What is the Meaning of the PQ Index?

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12 FEB 2019 Pedro Hernandes

"PQ” stands for Particle Quantification (not to be confused with Particle Counting which is a completely different test). The PQ Index is a relative measurement of the total Ferrous (Iron) metal content of your oil regardless of the size or shape of the debris by means of detection by a magnetic field. The higher the PQ index reading in a sample the higher the total concentration of ferrous material generally associated with wear.

So why does ALS measure iron using two tests (PQ Index and Wear Metals - Iron)? This is done because these two tests provide us with different information about your sample. The spectroscopic wear metal measurement of Iron only detects the iron that is suspended in your oil with a particle size of 10 microns (micrometers) or less. The larger the size of the iron particle, the less total mass that is detected. This test gives us a very accurate concentration measurement, in ppm (parts per million), of iron particles that may be contributing to wear or the product of wear. The PQ Index gives a measurement of the total relative concentration of ferrous
material. This test will pick up the presence of larger iron particles, such as a gear tooth or slivers, which would not be completely detected by a spectroscopic iron measurement.

PQ Index data can also help determine overall size concentration of iron particles. Low iron test results and a high PQI would indicate overall particles are large (>20 micron). High iron test results and a low PQI would indicate overall particles are small (<10 micron). If iron and PQI results are at relatively the same concentration then it usually indicates overall size range of particles is small. Seeing a test report with low iron test results and a high PQI, indicating overall large particles, can also predict accelerated wear or impending catastrophic wear, especially if there is a sudden upswing in the trend analysis.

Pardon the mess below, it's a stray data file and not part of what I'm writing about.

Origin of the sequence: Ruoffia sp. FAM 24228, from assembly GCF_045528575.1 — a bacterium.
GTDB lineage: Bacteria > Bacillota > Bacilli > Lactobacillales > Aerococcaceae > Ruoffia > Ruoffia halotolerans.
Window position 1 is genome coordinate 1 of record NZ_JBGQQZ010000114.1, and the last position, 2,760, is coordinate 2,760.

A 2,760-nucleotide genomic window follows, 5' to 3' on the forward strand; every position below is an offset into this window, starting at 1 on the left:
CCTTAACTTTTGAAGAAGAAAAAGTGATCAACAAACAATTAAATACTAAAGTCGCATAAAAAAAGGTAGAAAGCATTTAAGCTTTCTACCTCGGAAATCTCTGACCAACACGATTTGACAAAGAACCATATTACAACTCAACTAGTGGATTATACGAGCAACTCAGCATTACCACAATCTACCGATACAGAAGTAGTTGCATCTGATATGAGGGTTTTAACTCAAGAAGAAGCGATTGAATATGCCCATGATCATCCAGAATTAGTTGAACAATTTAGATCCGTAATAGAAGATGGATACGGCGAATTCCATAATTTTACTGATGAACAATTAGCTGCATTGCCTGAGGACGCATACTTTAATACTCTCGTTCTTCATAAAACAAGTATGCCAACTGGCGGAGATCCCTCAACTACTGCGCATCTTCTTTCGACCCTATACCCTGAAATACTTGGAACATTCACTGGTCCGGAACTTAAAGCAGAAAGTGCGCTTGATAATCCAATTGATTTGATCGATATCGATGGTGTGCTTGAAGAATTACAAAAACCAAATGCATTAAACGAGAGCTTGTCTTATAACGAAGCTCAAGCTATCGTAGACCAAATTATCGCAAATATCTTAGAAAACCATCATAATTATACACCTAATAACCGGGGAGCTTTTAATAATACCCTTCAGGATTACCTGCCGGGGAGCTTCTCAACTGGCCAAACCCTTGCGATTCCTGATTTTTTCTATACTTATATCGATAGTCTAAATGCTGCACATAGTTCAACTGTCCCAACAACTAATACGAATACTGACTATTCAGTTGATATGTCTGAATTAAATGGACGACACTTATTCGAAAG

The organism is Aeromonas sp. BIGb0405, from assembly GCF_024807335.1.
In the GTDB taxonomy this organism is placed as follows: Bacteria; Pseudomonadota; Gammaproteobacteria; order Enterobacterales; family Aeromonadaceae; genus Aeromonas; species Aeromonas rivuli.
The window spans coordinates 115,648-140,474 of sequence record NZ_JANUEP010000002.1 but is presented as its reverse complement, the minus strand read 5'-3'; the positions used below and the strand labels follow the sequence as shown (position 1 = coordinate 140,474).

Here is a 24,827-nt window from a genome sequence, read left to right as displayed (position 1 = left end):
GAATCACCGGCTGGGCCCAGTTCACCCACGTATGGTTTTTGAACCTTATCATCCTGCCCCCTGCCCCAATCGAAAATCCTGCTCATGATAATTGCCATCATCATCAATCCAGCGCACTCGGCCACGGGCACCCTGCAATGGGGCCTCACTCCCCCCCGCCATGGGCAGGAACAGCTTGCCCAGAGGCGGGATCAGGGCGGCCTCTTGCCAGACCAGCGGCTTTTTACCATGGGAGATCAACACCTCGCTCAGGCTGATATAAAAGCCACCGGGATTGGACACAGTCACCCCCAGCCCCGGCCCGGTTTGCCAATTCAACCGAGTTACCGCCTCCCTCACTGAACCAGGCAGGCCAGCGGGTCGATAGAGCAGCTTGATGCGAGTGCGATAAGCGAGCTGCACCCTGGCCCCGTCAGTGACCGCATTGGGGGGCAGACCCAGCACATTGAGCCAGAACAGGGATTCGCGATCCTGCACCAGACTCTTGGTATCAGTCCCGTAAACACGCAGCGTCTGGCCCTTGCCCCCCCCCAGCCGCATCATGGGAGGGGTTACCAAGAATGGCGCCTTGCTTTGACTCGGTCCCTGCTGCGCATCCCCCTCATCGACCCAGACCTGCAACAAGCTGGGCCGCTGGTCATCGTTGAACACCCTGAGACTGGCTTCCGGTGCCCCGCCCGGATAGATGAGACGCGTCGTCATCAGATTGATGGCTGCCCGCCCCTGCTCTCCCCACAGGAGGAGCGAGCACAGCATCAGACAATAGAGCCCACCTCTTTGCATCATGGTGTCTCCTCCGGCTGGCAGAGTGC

Advantages of PQ Index analysis

The PQ Index is an excellent trending tool and can also be used to screen for samples that may require further, more detailed, investigation. The amount of ferrous particles generated varies from component to component, depending on equipment design. As an example, a compressor will have lower iron concentration in the oil, thus a lower limit PQ Index reading than a gearbox. Please be aware that benchmark values for the PQ Index test are being continually reassessed for suitability and may change from time to time.